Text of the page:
Starting at the end of the 16th century, however, some of Calvin’s theological descendants, mostly Puritans, ... took seriously the Reformation’s emphasis on the plain sense of the Bible and therefore distinguished between promises made to Jewish Israel and those made to the new Gentile Israel. Thomas Draxe (d. 1618) was a disciple of the Puritan theologian William Perkins.
"The John Richard Allison Library in Vancouver . . . has now made available their entire rare Puritan collection to be read online for free. What a gift of modern technology to help us recover these gifts from the church of the past. There are currently 80 Puritan authors in their collection, many of whose works were digitized from J. I. Packer’s private library."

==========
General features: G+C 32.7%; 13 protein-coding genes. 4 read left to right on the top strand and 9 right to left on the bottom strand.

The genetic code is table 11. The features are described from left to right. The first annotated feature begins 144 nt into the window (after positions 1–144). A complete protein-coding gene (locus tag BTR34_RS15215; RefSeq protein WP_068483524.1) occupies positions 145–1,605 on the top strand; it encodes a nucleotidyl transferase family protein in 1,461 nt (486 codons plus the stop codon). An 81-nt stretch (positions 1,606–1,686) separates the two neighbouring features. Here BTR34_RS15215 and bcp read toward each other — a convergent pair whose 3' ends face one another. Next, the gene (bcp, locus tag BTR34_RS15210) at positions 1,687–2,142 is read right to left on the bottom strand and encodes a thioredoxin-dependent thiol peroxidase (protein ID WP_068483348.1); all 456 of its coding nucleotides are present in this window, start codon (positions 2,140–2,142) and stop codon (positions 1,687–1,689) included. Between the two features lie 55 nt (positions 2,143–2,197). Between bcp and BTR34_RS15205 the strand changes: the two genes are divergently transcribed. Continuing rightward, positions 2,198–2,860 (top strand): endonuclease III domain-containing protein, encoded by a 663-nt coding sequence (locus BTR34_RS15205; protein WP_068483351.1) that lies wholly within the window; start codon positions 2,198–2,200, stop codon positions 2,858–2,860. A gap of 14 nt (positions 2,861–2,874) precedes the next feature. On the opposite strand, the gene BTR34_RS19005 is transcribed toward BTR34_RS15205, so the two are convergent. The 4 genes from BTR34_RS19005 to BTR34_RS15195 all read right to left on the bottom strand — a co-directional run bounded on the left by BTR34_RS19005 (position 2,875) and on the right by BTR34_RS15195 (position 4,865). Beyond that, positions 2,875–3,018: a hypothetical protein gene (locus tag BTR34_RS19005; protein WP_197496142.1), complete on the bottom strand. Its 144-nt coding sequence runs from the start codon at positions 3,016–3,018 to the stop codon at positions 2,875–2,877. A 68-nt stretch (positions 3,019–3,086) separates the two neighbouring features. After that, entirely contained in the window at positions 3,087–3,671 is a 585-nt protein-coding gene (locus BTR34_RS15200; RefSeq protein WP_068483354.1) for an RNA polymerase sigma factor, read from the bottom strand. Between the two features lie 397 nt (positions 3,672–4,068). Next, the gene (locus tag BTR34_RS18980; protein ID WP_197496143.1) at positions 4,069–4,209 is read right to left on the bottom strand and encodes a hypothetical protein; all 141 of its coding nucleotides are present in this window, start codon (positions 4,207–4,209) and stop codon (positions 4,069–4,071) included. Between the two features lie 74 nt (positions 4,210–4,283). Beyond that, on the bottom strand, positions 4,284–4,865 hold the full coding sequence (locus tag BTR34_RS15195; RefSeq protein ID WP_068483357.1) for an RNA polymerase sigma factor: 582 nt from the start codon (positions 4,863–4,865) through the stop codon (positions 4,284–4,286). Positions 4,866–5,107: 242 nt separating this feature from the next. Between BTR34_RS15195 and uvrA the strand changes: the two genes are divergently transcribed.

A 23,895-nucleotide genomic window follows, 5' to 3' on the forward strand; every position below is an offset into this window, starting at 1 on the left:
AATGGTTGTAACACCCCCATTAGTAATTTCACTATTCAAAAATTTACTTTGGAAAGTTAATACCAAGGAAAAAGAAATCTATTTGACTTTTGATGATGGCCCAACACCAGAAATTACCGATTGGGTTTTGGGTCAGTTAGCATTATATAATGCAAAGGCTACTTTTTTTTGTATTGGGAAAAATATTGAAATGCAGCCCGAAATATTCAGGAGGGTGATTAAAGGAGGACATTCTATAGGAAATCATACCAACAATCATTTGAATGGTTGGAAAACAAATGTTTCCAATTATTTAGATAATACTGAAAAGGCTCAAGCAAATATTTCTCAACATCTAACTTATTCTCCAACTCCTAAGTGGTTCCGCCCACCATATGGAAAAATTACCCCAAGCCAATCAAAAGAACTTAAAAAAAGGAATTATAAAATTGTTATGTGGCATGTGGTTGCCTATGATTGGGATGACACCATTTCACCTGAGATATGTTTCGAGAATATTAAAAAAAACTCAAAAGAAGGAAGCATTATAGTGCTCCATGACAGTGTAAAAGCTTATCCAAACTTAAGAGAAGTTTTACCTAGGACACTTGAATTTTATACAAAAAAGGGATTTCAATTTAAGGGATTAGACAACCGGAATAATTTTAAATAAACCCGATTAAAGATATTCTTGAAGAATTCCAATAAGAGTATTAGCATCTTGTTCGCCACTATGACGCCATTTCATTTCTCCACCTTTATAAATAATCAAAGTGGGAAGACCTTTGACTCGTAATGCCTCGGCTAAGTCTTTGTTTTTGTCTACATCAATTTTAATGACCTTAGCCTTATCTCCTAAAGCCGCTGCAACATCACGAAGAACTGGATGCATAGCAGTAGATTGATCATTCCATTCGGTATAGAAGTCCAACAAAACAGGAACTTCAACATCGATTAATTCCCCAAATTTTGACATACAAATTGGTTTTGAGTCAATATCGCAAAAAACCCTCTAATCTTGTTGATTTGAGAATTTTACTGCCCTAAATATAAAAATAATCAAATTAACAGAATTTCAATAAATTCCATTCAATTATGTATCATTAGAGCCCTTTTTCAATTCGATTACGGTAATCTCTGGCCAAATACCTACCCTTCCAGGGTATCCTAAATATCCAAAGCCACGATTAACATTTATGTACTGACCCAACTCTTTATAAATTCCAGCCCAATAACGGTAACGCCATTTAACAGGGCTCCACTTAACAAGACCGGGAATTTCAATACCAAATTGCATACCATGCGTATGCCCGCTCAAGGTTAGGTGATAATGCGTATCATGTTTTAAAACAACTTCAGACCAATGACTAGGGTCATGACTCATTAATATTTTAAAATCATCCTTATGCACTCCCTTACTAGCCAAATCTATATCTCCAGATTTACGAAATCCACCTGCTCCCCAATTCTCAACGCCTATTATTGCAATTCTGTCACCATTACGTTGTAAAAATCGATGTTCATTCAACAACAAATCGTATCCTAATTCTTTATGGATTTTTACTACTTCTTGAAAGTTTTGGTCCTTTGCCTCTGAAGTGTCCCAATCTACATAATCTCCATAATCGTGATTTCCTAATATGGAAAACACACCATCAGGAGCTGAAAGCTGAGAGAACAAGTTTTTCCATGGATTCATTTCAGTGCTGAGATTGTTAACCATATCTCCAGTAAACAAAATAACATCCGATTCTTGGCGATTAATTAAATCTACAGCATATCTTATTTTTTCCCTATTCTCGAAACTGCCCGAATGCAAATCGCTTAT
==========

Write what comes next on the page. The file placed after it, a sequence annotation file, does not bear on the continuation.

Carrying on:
One of the most voluminous and rich periods of Christian tradition and writing is that of the sixteenth and seventeenth century Puritans. The number of works and pages they produced is staggering and is only outdone by their passion for Christ and their commitment to the Scripture about which they wrote. They produced many classics that Christians have read for centuries since. The Puritans have been the victim of misunderstanding by many, but those who have taken the time to read them, have been changed forever.